Location: Crop Bioprotection ResearchTitle: Susceptibility of Rhagoletis suavis (Diptera: Tephritidae) maggots to entomopathogenic fungi Author
|Nisar, Muhammad - University Of Agriculture - Pakistan|
|Iqbal, Mubashar - University Of Agriculture - Pakistan|
|Gogi, Muhammad - University Of Agriculture - Pakistan|
Submitted to: Southwestern Entomologist
Publication Type: Peer Reviewed Journal
Publication Acceptance Date: 4/26/2019
Publication Date: N/A
Interpretive Summary: Fruit flies in the Rhagoletis genus include the apple maggot, western cherry fruit fly, and walnut husk fly. These flies damage many high value fruit and nut commodities when maggots feed directly on ripening fruit. These insects are often controlled by chemical insecticide sprays to kill the adult flies before they lay eggs directly in the fruit. Using the walnut husk maggot, we found that larvae emerging from the husks to pupate in the soil were susceptible to infection by several common fungal diseases that are specific to insects. Finding that the fungus known as Metarhizium was most infective of the pathogens tested, when combined with knowledge of ARS proprietary fungal fermentation production techniques, supports further development of Metarhizium as a biopesticide for application to the soil to break the insect's annual life cycle as part of an integrated pest management system that reduces the need for pesticide applications when fruit is ripening in the field.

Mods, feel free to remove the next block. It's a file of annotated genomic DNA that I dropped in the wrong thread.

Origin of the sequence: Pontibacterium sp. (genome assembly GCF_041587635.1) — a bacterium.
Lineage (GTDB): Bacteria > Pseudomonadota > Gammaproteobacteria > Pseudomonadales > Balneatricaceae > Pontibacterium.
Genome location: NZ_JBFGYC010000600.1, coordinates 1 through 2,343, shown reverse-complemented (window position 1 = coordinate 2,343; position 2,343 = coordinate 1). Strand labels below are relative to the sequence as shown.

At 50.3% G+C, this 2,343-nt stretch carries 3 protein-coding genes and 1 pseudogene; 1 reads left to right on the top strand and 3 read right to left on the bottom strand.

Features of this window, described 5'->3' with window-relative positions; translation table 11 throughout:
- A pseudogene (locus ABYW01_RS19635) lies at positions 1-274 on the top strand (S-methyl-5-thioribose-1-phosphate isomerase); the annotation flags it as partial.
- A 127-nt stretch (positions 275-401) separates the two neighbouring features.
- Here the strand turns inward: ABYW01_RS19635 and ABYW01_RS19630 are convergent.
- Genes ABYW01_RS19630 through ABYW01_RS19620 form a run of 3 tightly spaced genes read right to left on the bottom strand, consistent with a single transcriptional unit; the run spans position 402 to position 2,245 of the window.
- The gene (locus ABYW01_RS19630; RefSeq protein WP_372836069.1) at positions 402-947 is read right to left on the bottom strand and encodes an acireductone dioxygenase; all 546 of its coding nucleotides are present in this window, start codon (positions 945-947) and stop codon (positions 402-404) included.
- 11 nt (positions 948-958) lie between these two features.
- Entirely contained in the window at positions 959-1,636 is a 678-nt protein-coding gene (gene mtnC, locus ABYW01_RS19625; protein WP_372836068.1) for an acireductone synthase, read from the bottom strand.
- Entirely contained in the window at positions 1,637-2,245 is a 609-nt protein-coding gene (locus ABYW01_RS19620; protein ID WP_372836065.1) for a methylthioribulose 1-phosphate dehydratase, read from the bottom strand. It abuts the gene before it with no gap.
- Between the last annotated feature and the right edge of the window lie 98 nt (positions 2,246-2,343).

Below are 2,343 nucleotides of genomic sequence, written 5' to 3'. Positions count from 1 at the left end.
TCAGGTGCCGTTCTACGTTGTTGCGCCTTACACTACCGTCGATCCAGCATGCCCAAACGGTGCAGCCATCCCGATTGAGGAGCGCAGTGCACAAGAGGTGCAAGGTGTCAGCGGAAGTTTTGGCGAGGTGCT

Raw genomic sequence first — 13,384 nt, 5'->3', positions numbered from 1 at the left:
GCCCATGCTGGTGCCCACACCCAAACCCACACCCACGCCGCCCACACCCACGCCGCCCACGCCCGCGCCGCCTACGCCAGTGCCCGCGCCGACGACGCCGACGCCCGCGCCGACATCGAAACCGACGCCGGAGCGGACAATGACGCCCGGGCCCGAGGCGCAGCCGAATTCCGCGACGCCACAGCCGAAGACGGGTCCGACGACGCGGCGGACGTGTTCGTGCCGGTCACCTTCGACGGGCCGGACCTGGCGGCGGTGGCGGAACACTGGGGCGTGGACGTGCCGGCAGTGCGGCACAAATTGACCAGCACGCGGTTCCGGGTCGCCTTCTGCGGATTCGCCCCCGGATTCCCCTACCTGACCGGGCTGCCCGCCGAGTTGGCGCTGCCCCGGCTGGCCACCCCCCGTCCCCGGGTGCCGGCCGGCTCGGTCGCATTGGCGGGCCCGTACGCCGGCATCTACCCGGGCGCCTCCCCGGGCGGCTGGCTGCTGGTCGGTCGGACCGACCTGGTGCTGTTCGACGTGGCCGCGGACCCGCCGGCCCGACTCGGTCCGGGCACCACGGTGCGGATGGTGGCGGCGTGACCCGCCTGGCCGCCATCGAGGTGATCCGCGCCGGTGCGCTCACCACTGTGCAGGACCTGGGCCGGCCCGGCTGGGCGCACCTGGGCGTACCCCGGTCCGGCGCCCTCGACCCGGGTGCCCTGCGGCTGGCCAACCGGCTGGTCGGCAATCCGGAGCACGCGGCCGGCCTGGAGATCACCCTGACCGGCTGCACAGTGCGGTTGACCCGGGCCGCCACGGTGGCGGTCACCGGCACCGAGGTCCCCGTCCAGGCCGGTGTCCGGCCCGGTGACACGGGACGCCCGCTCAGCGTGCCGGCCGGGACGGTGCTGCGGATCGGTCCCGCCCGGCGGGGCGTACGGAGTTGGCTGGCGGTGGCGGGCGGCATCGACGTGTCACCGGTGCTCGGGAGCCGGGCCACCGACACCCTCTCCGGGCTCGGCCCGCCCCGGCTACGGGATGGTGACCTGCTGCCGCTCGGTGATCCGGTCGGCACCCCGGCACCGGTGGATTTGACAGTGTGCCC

Technical Abstract: Most tactics for control of walnut husk-maggot, Rhagoletis suavis, target adult flies before eggs are laid to prevent damage by maggots feeding in commercial walnuts. An alternative strategy is to control maggots as they exit the fruit to pupae in the soil to reduce the subsequent year’s adult density prior to egg laying. The present study was carried out to evaluate the insecticidal activity of three entomopathogenic fungi, Beauveria bassiana GHA, Metarhizium brunneum F52 and Isaria javanica strain 439 against R. suavis maggots collected from black walnut husks. The Rhagoletis species was confirmed by mitochondrial cytochrome c oxidase subunit I gene sequencing, which indicated that the collected insects were R. suavis with 99% homogeny to reference data. Insect cadavers and subsequent mycosis expressed typical physical characteristics of B. bassiana (pink cadavers and white sporulation), M. brunneum (olive green sporulation) and I. javanica (rapid white mycelia with slightly pink sporulation). Each of the fungal treatments caused higher mortalities of maggots with exposure to higher concentrations of fungal conidia. Probit analysis showed that M. brunneum proved 149× and 145× more potent than the B. bassiana and I. javanica against exposed maggots, respectively. This discovery that the Metarhizium fungus has a high level of insecticidal activity against these maggots supports further development of this fungus as a biological control agent not only for Rhagoletis flies but also for other soil-inhabiting pests. Further, a soil application of this entomopathogenic fungus will likely fit as a control application suitable for organic production of walnuts.